• Years of pain leave the body.
  • PMS becomes hardly noticeable, instead of 3 days of suffering.
  • Babies are conceived.
  • Anxiety is relieved.
  • All kinds of chronic conditions go away, or are minimized.

I love that with acupuncture – results are typical.

The first thing I do when visiting any acupuncturist’s website is look at their testimonials.  I’m really, really proud of the profession, and the results you get.

(Note that I’m not a lawyer – there’s still a chance that the government can get their undies in a twist for some stupid reason, so take care.  But so far it looks like the way we use testimonials is just great.)

What have testimonials done for you?

→ 2 CommentsTags: Issues · Website

Read Before New Years!

December 29th, 2009 · 5 Comments

Most people think that having a website is enough to ensure a steady stream of patients.  Most websites bring in 3-6 patients a month without fail.  But unless people can find your website, it’s like having a beautiful clinic … way out in the woods where no one can come visit.  There’s no way they’ll become a patient.  No matter how beautiful that clinic (or website) is, it’s still a huge failure.

The secret to having a successful website is having a website that gets found.

That’s it.

It may surprise you, but being having your website found is even MORE important than having a gorgeous, appealing site! The most common, and cheapest way of being found is through the search engines.  Having your website show up well in the search engines is the difference between several new patients a month… or none at all.

Last time I checked, Frank Prieto charges about $349 a month to provide websites that dominate the search engine listings. I highly recommend him if you’re in a very competitive market, like NYC, Chicago, Atlanta, Vancouver, etc. If you don’t quite have that much competition, you have another option.

Frank has a course that costs $47 a month on how to promote your practice through your website. In it he details the basics of what he uses in his $349 service. Most people just need these basics.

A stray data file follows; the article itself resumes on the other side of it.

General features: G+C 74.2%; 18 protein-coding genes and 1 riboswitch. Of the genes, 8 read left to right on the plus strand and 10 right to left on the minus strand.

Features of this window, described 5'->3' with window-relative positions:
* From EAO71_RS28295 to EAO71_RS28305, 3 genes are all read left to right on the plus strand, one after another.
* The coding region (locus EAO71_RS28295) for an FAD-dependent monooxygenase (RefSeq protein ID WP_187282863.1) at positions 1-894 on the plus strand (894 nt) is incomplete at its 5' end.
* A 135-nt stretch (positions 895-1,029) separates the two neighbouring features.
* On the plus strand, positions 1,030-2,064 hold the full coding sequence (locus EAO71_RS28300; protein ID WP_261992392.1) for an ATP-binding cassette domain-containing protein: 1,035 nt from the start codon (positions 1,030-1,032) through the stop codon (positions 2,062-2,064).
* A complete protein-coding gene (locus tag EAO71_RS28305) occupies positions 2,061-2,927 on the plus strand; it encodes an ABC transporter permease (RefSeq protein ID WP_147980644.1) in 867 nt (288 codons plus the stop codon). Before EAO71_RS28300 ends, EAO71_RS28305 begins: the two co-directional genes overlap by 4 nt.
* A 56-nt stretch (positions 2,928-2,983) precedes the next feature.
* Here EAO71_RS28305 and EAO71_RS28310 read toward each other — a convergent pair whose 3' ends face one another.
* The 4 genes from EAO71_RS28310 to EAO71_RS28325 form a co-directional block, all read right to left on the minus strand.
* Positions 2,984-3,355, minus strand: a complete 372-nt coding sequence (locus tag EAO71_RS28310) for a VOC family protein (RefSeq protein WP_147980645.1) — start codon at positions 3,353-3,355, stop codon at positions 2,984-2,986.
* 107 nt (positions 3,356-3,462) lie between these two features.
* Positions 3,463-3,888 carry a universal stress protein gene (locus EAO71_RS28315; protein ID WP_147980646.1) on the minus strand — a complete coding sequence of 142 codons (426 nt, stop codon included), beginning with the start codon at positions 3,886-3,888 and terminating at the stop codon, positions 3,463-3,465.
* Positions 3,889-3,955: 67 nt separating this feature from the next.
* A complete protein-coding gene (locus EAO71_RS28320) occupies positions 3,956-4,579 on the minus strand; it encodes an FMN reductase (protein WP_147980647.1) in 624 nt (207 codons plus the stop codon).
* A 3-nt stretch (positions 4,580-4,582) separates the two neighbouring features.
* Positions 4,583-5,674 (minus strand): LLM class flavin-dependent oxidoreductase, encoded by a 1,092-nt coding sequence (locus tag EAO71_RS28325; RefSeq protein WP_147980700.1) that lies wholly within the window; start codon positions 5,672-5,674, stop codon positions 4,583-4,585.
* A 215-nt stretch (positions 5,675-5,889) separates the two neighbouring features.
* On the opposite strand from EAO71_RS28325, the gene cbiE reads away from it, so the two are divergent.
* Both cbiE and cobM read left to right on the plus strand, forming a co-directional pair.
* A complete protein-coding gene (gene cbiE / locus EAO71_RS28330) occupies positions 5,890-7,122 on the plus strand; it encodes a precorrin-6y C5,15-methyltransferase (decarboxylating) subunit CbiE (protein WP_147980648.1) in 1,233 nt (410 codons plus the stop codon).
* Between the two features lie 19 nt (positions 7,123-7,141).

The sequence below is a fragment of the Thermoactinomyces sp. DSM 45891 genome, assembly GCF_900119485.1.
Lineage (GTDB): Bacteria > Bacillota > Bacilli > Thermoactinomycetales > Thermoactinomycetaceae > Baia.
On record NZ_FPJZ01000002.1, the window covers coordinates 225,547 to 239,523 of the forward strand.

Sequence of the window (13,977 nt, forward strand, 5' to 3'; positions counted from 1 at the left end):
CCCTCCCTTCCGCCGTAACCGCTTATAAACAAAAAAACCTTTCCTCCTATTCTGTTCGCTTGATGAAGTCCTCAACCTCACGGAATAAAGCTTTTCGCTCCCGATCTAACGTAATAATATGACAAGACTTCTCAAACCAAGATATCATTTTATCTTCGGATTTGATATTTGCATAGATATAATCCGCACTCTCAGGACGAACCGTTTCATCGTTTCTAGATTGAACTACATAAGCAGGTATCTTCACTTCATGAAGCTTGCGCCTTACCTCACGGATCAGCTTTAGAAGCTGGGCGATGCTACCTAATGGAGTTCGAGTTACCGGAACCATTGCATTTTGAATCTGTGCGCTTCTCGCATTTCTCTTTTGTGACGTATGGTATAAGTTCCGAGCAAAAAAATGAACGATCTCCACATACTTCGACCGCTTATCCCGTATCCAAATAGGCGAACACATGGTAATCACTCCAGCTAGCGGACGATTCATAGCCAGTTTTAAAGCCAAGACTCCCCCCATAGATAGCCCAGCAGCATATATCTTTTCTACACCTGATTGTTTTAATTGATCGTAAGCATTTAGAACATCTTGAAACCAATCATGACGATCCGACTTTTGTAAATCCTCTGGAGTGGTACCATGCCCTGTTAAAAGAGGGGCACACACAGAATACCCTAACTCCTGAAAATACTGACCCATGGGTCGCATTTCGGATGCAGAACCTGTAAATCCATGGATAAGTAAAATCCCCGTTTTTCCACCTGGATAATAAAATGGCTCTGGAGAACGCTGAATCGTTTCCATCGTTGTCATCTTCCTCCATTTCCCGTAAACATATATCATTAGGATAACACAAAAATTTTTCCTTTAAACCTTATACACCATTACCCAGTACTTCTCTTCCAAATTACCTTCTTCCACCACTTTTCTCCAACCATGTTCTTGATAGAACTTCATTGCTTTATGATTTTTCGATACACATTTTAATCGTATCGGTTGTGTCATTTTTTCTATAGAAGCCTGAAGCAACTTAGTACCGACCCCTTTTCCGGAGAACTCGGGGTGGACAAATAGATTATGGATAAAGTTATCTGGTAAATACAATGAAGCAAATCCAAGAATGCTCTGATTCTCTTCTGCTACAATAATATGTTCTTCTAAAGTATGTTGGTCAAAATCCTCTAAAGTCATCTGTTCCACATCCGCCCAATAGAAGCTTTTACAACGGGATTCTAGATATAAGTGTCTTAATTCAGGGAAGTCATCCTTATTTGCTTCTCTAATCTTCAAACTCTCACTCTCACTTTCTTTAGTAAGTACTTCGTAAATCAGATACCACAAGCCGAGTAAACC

There’s no need to pay $349 a month or even $47 a month. Until New Year’s Day, Frank is letting you have his course for just $10 a month. It’s worth it. Remember, Frank normally charges $349 for his services, each and every month.

If you use his course, you can build up your own website, it costs just $10.  And once it’s set up, you don’t have to pay him.

I believe this is so important, I’m making it free to subscribers to my website service.  If you already have a website with me, just sign up through the above link, and send me an email saying “I signed up with Frank”.  I’ll refund you every penny of the difference.

Pretty much everything that Frank mentions is already built into my website service, and taken care of almost automatically.  But having the details laid out is very valuable.  Don’t forget, Frank does this for a living and charges a small fortune for doing this kind of website promotion.

Now, I want to warn you about one thing.  You may find Frank’s sales letter kind of jarring and a turnoff.  That’s OK.

Just hold your nose and click the signup link as fast as possible. You’ll find that signup link here.

It’s only $10, and is worth it.  If you’re a client of my website service, it’s free for you, because I want you to succeed.  And yes, this offer is available to new website clients.

→ 5 CommentsTags: Issues

The Well Practice

December 29th, 2009 · 2 Comments

You’ll want to read this free, 33 page ebook I found just yesterday.  Head over to The Well Practice and grab it.  It’s called Practice Building 101: Your I-Don’t-Have-to-Feel-Like-An-Icky-Car-Salesman-Guide to Growing a Thriving Wellness Practice.  There’s also a free e-course at the same site where Brooke (the author) talks about avoiding the problems she’s had while building her practice. I haven’t seen the ecourse, but the book is worth reading.

Here’s a good excerpt that I liked:

CREATING A TRAIL OF INFORMATION BREADCRUMBS